Consequently, everything we’ve heard thus far from Kenny Ortega (the director of both the show that never was and the movie that will soon be) seems to deify Jackson and steer clear of tackling what Jackson’s life was really like at the end.
No, Jackson was not ambivalent about doing a grueling 50 shows over the course of the summer, Ortega told The Daily Beast in a phone interview Friday. “The film will show you that’s just not the case,” he said. “He was more invested in this project than anything he’d ever done before.”
Nor did Ortega see Jackson’s being deeply in debt at the time of his death as a deciding factor for going on tour. As he presented it, Jackson was about to do these shows merely because he had a good heart and felt he had a duty to help save the world. “The biggest reason for doing the shows,” Ortega explained, “Honestly, were his ecological concerns, his concern that there was a lack of love on the planet, his concern about a lack of consideration for the health of the planet, his concern that we were doing irreversible damage to the planet, that we were sadly hurting our chances of the planet surviving for future generations. This really hurt him. It really bothered him.”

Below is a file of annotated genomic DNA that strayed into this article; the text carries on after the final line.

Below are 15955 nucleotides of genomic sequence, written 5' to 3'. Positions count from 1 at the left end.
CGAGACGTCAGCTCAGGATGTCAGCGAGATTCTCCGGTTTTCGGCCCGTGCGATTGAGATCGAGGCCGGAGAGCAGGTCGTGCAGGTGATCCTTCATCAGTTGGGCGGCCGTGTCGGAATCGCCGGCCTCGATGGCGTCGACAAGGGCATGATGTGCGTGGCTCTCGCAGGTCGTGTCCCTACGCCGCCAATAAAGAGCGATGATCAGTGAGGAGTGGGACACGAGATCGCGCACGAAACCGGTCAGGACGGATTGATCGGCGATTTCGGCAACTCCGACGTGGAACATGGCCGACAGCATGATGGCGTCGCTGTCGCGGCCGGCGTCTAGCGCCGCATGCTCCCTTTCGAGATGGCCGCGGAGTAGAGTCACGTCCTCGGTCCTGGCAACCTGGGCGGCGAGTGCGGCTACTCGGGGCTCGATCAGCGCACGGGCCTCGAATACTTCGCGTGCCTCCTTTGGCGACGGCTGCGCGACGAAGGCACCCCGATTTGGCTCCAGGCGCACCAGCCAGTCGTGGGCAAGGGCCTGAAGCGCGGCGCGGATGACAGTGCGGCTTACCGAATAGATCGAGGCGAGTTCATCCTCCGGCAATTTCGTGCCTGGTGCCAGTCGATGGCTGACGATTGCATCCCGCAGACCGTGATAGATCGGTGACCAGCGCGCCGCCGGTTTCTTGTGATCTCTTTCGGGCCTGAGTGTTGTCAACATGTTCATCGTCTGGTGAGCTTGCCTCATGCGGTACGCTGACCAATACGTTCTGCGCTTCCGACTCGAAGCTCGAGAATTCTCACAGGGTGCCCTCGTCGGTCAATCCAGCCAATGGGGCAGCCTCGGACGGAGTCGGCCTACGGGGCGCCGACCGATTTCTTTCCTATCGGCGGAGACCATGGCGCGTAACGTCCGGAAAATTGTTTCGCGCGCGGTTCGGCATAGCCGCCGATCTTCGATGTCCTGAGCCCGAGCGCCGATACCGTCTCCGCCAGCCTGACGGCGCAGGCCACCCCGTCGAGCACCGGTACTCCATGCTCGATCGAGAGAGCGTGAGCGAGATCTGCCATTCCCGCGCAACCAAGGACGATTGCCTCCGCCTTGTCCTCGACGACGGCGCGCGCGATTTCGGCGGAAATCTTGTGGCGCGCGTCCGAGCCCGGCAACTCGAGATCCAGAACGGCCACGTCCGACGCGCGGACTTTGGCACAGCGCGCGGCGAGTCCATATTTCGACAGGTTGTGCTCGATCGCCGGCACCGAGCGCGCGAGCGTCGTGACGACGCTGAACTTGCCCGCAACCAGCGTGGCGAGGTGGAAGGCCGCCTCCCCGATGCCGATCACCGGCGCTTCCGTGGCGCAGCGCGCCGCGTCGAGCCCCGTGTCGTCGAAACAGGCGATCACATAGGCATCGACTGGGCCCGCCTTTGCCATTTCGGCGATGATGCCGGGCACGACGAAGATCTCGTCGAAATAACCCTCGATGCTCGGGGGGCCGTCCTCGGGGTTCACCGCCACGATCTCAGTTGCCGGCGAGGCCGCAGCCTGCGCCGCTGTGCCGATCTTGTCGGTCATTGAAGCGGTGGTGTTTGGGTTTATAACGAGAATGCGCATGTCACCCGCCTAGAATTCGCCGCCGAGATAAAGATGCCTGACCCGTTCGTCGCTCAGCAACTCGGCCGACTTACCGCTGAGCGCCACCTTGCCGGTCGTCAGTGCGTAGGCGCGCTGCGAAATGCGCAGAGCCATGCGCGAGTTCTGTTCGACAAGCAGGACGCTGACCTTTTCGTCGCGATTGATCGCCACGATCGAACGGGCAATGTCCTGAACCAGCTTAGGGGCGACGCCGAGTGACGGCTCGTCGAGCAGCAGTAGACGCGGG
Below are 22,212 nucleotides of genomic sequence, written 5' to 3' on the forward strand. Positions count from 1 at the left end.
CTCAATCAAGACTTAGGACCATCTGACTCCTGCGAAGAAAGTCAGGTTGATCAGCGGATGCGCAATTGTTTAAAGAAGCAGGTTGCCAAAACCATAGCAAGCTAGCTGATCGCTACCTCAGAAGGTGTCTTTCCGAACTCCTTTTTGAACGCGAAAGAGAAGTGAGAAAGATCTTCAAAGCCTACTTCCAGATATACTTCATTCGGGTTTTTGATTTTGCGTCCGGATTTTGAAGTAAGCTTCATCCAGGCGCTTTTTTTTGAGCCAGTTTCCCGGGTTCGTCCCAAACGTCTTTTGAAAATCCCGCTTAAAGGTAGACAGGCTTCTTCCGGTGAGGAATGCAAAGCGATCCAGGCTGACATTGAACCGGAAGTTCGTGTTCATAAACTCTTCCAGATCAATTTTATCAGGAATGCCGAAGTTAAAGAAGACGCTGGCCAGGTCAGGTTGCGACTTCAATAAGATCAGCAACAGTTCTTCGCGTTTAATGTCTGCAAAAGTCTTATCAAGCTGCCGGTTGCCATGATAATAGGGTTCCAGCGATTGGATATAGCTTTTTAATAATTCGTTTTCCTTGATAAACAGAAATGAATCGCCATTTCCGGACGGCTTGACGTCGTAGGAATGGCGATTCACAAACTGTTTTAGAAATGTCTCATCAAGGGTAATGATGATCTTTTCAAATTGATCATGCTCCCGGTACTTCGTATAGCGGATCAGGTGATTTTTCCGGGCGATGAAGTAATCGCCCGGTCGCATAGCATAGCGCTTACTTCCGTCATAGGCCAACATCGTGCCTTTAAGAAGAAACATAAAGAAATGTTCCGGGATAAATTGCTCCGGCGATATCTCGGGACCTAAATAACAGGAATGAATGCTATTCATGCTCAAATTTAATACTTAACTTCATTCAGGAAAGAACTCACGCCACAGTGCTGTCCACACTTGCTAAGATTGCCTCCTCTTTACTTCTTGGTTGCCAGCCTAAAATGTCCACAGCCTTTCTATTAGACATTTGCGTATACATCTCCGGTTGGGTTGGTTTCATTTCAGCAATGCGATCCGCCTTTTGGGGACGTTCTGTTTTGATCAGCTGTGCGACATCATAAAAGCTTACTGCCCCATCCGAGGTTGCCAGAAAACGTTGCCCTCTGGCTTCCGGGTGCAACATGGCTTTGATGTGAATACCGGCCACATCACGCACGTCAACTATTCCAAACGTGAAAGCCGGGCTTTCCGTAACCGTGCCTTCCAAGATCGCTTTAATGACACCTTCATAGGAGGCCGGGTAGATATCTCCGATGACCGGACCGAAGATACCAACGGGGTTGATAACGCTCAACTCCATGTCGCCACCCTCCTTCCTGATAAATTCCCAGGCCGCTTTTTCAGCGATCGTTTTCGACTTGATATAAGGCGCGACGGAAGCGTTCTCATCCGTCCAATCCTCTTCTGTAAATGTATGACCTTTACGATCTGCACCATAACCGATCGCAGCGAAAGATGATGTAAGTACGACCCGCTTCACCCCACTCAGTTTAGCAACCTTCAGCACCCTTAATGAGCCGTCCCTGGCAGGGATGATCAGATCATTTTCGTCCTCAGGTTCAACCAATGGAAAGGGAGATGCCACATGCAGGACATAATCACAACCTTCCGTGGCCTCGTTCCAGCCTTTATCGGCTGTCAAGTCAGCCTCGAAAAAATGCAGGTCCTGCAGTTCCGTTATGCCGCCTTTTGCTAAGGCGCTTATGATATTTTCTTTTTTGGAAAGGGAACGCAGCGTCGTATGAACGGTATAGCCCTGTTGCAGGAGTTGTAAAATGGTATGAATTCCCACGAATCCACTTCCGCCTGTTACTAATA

“’Earth Song,’ ‘Heal the World,’ ‘We Are the World,”’ he continued. “These songs had great messages within them. Even though they were written over 10 years ago, they showed his concern about taking better care of each other and promoted the greater health of the planet. He thought these were really important ideas to keep alive and remind people and so these shows were an opportunity to do a call and response.”
When asked what percentage of the ticket sales from the shows were going to be going to environmental causes Ortega didn’t have a specific answer. So he said, “Probably a lot. Michael was the single greatest donor to charities of any man on the planet in history. He’s gone down in the Guinness Book of World Records as having donated $300 million personally to charities, so the answer to your question would be probably a lot. But Michael didn’t do that publicly, he did it privately.”
Of course, Jackson’s foundation was plagued by mismanagement and reports that for many years, virtually no money there got to the people it was supposed to help. But Ortega was busy mythologizing the hottest dead celebrity since Marilyn Monroe. His movie was about to be a smash. Why let reality get it in the way?
Jacob Bernstein is a senior reporter at The Daily Beast. Previously, he was a features writer at WWD and W Magazine. He has also written for New York magazine, Paper, and The Huffington Post.